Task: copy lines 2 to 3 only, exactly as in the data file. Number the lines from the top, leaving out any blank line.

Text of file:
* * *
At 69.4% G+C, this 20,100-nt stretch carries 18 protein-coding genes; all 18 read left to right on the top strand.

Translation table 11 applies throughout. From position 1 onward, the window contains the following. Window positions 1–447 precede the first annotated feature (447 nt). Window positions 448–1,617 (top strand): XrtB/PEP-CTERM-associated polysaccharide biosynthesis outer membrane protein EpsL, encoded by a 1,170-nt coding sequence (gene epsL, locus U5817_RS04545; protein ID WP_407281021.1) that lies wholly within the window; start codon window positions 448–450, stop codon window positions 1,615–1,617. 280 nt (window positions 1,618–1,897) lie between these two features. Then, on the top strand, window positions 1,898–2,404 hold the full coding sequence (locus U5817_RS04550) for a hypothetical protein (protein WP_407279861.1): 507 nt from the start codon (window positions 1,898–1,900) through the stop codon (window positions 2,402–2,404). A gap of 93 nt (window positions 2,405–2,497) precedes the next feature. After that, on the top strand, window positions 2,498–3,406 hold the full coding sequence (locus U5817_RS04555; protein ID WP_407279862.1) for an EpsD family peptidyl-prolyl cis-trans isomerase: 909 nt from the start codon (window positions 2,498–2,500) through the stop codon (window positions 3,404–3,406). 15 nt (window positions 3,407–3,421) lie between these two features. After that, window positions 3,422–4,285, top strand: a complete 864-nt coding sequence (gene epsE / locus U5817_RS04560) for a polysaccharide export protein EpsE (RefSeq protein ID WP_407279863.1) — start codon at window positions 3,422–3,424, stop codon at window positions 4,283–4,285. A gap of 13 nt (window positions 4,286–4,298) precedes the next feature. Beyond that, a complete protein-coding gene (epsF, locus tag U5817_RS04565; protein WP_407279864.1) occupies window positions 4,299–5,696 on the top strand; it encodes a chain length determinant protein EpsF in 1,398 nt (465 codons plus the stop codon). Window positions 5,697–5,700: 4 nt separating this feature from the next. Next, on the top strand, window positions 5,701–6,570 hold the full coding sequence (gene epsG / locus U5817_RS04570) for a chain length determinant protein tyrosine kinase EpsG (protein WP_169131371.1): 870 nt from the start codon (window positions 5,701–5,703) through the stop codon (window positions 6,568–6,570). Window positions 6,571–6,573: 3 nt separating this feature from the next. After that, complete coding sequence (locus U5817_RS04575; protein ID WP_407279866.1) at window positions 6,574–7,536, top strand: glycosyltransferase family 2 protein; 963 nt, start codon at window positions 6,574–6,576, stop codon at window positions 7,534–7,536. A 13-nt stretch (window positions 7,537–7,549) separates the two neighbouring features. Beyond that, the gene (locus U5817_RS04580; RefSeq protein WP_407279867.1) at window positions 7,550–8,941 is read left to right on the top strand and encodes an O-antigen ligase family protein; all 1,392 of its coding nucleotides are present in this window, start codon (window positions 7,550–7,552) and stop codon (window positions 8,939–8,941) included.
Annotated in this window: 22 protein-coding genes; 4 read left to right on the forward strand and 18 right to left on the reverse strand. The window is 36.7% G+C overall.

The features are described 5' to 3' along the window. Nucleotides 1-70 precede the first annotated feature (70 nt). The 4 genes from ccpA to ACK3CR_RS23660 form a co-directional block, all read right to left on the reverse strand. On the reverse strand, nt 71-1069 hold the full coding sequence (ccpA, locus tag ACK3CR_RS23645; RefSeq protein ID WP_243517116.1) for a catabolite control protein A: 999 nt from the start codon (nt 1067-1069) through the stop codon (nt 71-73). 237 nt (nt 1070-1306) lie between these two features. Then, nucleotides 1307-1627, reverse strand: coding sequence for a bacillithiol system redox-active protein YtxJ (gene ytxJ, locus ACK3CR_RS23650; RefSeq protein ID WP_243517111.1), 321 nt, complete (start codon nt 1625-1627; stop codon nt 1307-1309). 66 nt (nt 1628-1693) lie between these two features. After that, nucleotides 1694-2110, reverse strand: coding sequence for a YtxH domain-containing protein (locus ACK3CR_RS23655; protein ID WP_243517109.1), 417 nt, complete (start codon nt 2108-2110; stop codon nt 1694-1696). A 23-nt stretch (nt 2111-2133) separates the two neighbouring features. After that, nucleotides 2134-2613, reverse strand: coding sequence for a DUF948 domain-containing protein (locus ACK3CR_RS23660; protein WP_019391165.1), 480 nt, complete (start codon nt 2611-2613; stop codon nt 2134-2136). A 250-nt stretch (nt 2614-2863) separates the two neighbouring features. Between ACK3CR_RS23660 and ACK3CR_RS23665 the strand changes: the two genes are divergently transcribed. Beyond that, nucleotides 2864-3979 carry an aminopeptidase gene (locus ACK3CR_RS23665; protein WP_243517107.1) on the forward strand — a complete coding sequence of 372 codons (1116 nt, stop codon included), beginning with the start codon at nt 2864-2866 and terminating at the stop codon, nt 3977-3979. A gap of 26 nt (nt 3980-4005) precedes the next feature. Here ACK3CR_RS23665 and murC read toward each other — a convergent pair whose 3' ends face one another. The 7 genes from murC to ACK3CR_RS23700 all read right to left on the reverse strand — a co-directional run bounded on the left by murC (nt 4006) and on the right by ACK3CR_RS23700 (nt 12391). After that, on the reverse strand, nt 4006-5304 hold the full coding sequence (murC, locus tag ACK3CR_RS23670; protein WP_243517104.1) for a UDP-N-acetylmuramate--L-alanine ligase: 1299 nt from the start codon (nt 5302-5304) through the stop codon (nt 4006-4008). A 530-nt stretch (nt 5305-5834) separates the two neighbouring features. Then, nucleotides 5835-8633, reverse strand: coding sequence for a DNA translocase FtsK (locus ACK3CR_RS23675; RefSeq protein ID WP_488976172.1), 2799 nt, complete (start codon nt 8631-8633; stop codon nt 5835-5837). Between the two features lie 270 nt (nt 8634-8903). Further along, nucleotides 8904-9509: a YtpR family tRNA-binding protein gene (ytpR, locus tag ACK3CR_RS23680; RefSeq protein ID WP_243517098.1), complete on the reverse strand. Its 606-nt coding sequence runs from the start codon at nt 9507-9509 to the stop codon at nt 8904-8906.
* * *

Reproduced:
Translation table 11 applies throughout. From position 1 onward, the window contains the following. Window positions 1–447 precede the first annotated feature (447 nt). Window positions 448–1,617 (top strand): XrtB/PEP-CTERM-associated polysaccharide biosynthesis outer membrane protein EpsL, encoded by a 1,170-nt coding sequence (gene epsL, locus U5817_RS04545; protein ID WP_407281021.1) that lies wholly within the window; start codon window positions 448–450, stop codon window positions 1,615–1,617. 280 nt (window positions 1,618–1,897) lie between these two features. Then, on the top strand, window positions 1,898–2,404 hold the full coding sequence (locus U5817_RS04550) for a hypothetical protein (protein WP_407279861.1): 507 nt from the start codon (window positions 1,898–1,900) through the stop codon (window positions 2,402–2,404). A gap of 93 nt (window positions 2,405–2,497) precedes the next feature. After that, on the top strand, window positions 2,498–3,406 hold the full coding sequence (locus U5817_RS04555; protein ID WP_407279862.1) for an EpsD family peptidyl-prolyl cis-trans isomerase: 909 nt from the start codon (window positions 2,498–2,500) through the stop codon (window positions 3,404–3,406). 15 nt (window positions 3,407–3,421) lie between these two features. After that, window positions 3,422–4,285, top strand: a complete 864-nt coding sequence (gene epsE / locus U5817_RS04560) for a polysaccharide export protein EpsE (RefSeq protein ID WP_407279863.1) — start codon at window positions 3,422–3,424, stop codon at window positions 4,283–4,285. A gap of 13 nt (window positions 4,286–4,298) precedes the next feature. Beyond that, a complete protein-coding gene (epsF, locus tag U5817_RS04565; protein WP_407279864.1) occupies window positions 4,299–5,696 on the top strand; it encodes a chain length determinant protein EpsF in 1,398 nt (465 codons plus the stop codon). Window positions 5,697–5,700: 4 nt separating this feature from the next. Next, on the top strand, window positions 5,701–6,570 hold the full coding sequence (gene epsG / locus U5817_RS04570) for a chain length determinant protein tyrosine kinase EpsG (protein WP_169131371.1): 870 nt from the start codon (window positions 5,701–5,703) through the stop codon (window positions 6,568–6,570). Window positions 6,571–6,573: 3 nt separating this feature from the next. After that, complete coding sequence (locus U5817_RS04575; protein ID WP_407279866.1) at window positions 6,574–7,536, top strand: glycosyltransferase family 2 protein; 963 nt, start codon at window positions 6,574–6,576, stop codon at window positions 7,534–7,536. A 13-nt stretch (window positions 7,537–7,549) separates the two neighbouring features. Beyond that, the gene (locus U5817_RS04580; RefSeq protein WP_407279867.1) at window positions 7,550–8,941 is read left to right on the top strand and encodes an O-antigen ligase family protein; all 1,392 of its coding nucleotides are present in this window, start codon (window positions 7,550–7,552) and stop codon (window positions 8,939–8,941) included.
Annotated in this window: 22 protein-coding genes; 4 read left to right on the forward strand and 18 right to left on the reverse strand. The window is 36.7% G+C overall.